What If they Gave an Election and Nobody Came?

Well, Labor Day has come and gone, and it still doesn’t look like the electorate is getting excited about Virginia’s gubernatorial campaign. According to a story in the Richmond Times-Dispatch this morning, with a deadline looming, registrars in the Richmond area are reporting a diminished number of people signing up to vote.

Wrote Tyler Whitley: “Mark Coakley, registrar in Henrico County, said about 50 people have come by the county government complex to register in person. Another 250 have sought absentee ballots, far under the total from last year, he said.” The City of Richmond had received 88 applications, but “20 plus” were rejected because they were inaccurate. Wow, only 100 new voters in jurisdictions with a combined population of 450,000. You can’t get much more apathetic than that.

Robert D. Holsworth, chair of the government and public affairs department at VCU, noted that no defining issues have emerged from the campaign. That impression is backed up by a recent Rasmussen poll showing that voters were most interested in bread-and-butter issues, while candidates are focusing largely on the cultural wedge issues.

If turnout looks like it will be exceptionally low, expect the candidates to abandon their appeal to uncommitted moderate voters and start riling up their motivated base.


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  1. Ray Hyde Avatar

    Why should the voters get excited when the choice is between frick and frack and fred, with no substantive means of choosing. The Fairfax Times newspaper made this observation last week with the suggestion that voters show some political road rage and cut them off on election day.

    Unfortunately, that is not an option and we are going to be stuck with one of these spineless wonders.

    Maybe it IS time to add “none of the above” to the ballot.

  2. Anonymous Avatar
    Anonymous

    I think many voters are apathetic due to other things going on in society like the Hurricanes, the war in Iraq, supreme court nominees, Tom Delay, etc. The average person’s opinion of government is likely at an all time low because of the negative backlash left over from Iraq and the Hurricanes.

    Bad candidates or not, neither campaign has been able to cut through all the clutter and connect with voters.

    I think what we are seeing is, “Trickle Down Politics”. Folks at the top have alienated voters and that is showing up in this Gubernatorial election.

  3. James Atticus Bowden Avatar
    James Atticus Bowden

    What motivated base?

    Just got an email today from a fellow member of the Republican State Central Committee asking me if I was finding like him “I am very concerned about morale in the Republican Party in my area. As in, it is close to non-existent.” in my area of the Congressional District.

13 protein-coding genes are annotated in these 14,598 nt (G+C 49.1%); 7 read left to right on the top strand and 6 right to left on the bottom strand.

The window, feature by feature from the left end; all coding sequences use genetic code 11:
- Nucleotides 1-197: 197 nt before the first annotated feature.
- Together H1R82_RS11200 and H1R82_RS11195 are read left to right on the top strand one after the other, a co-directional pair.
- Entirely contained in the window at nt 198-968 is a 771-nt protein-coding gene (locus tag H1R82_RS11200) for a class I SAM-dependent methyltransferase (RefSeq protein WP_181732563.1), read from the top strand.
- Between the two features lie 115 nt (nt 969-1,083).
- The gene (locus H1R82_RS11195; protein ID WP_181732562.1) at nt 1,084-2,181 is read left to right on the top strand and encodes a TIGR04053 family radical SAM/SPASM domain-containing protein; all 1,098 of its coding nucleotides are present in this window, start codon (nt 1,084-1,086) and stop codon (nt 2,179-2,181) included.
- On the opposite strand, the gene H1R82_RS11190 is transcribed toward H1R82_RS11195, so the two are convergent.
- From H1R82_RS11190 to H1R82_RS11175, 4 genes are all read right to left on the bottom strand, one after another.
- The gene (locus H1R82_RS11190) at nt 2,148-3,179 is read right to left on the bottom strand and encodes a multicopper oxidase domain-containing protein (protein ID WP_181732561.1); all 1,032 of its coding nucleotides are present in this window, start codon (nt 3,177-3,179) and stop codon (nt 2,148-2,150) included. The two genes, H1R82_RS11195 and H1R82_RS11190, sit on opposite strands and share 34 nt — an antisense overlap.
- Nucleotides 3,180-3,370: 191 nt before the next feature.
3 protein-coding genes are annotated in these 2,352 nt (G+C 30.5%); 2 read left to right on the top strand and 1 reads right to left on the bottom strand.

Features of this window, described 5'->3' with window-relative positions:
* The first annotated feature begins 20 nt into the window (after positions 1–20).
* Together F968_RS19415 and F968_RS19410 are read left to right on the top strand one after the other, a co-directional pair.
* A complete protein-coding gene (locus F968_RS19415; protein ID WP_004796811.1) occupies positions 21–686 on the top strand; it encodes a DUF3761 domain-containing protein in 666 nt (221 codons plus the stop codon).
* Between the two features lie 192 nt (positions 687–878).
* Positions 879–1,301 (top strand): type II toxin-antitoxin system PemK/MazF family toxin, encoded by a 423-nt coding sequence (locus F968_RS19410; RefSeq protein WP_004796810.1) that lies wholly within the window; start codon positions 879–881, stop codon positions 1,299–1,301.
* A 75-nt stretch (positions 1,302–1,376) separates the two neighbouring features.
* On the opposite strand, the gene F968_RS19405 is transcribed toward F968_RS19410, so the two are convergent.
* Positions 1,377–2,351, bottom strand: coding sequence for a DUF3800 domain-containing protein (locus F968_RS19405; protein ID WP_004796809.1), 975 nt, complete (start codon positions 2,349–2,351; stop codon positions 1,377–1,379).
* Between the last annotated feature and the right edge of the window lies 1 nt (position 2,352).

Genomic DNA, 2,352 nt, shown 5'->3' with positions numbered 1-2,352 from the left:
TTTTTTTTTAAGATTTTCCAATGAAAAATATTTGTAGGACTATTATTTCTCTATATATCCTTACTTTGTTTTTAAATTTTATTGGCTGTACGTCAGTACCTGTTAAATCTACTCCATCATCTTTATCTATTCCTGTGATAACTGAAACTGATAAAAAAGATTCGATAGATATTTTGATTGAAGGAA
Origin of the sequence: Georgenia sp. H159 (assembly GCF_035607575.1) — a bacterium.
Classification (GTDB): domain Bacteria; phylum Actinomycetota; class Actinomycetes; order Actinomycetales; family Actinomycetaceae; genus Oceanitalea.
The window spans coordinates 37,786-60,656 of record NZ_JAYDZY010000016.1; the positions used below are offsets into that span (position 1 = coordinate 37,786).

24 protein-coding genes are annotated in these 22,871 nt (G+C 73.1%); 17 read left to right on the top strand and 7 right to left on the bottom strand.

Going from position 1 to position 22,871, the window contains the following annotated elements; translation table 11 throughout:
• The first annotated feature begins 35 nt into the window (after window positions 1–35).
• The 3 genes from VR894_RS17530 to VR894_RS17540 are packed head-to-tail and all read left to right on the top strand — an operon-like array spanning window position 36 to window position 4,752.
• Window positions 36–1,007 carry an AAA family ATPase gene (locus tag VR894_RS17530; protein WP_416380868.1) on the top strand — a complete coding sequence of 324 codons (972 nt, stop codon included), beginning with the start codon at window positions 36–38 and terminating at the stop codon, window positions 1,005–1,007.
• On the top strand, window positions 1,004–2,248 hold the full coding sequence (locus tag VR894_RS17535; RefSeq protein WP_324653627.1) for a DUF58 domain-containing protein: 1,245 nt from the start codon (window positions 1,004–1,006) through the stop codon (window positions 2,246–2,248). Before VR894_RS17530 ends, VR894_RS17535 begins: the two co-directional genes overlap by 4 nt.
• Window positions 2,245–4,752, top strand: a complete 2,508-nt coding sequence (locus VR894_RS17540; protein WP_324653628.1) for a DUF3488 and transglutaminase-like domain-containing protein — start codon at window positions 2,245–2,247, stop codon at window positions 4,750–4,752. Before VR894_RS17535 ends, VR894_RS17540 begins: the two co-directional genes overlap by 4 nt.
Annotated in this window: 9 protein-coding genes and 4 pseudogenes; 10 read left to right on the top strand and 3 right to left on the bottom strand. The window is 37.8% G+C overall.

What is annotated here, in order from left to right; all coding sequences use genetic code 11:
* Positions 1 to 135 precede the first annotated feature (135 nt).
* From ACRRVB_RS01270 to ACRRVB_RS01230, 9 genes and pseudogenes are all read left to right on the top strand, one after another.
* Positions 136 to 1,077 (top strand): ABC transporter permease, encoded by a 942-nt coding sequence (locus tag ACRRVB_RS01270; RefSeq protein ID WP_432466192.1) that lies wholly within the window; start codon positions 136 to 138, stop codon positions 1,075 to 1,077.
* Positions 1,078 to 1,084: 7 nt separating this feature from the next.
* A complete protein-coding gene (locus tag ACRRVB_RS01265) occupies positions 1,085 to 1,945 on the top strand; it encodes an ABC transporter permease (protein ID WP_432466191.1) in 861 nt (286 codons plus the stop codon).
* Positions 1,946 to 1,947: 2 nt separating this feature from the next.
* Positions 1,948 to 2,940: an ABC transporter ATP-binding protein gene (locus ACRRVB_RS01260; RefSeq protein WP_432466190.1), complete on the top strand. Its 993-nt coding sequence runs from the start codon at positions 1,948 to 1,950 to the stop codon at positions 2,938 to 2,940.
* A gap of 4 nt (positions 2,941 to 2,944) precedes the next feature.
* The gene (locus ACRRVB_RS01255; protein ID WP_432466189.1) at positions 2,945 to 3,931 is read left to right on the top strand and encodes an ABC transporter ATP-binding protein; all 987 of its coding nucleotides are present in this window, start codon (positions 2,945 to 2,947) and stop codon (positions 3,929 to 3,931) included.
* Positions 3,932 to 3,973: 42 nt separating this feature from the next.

You have some resentment, frustration and distrust against the National GOP – The President, the Senate and the House. I listed some of them in my latest op ed on the web (many locations – one is http://www.virginianewssource.com/article539.html)

    And in Virginia you have Tweedledum running against Tweedledee (alternate egos of Frick and Frack). The irony is the content of their commercials vs the reality of their positions.
    Allow me, please, to explain.

    The MSM says 70% of Virginia loves Gov Mark Warner and support his tax increases. Yet, both candidates are running as tax cutters and accusing the other of raising taxes. Hmmm.

    Kaine touts the tax increases as reform, yet his “j’accuse” to Jerry is that Jerry will reinstate taxes cut in the 04 tax scam. But, Jerry promises not roll back the tax increases.

    So maybe, just maybe, there is no passion because Virginians don’t believe either of them will really cut taxes – so the Conservatives stay home and the Liberals aren’t threatened by Conservatives mobilizing.

    Jerry Kilgore says he will finish the Death Tax and Car Tax. But, voters aren’t as stupid as politicians think. Reading voters know His Lordship John Chichester may have not let Jerry eliminate those taxes and will ask him to eat a Transportation tax.

    Republicans where I live are not pleased at all to consider that they will have to ask their representatives to kill Kilgore’s transportation plan and property tax plan in the GA – or mobilize and beat them (for unelected Regional Taxing government the 3rd time) at the polls when they come up as amendments to the VA Constitution.

    But, all in all, we Republicans know that Kaine is a Warner-Kerry-Gore-Clinton Liberal. Kilgore is not. So, we will vote for Jerry and he will win in a close one.

  4. Anonymous Avatar
    Anonymous

    Even as a liberal I can’t vote for Kaine. Kilgore either. Looks like Potts as a protest.

  5. Shaula Evans Avatar
    Shaula Evans

    I am wondering if this may bode well for the Democrats, Jim.

    Republicans typically run circles around Democrats with voter registration drives–and in so doing, pick up part of their win margin.

    IF voter reg is down BECAUSE the GOP is not doing voter reg to their normal standards, that means they’ve thrown away part of their edge at the polls.

    I’m not saying this is the case. But I’m definitely curious.

  6. SouthoftheJames.com Avatar
    SouthoftheJames.com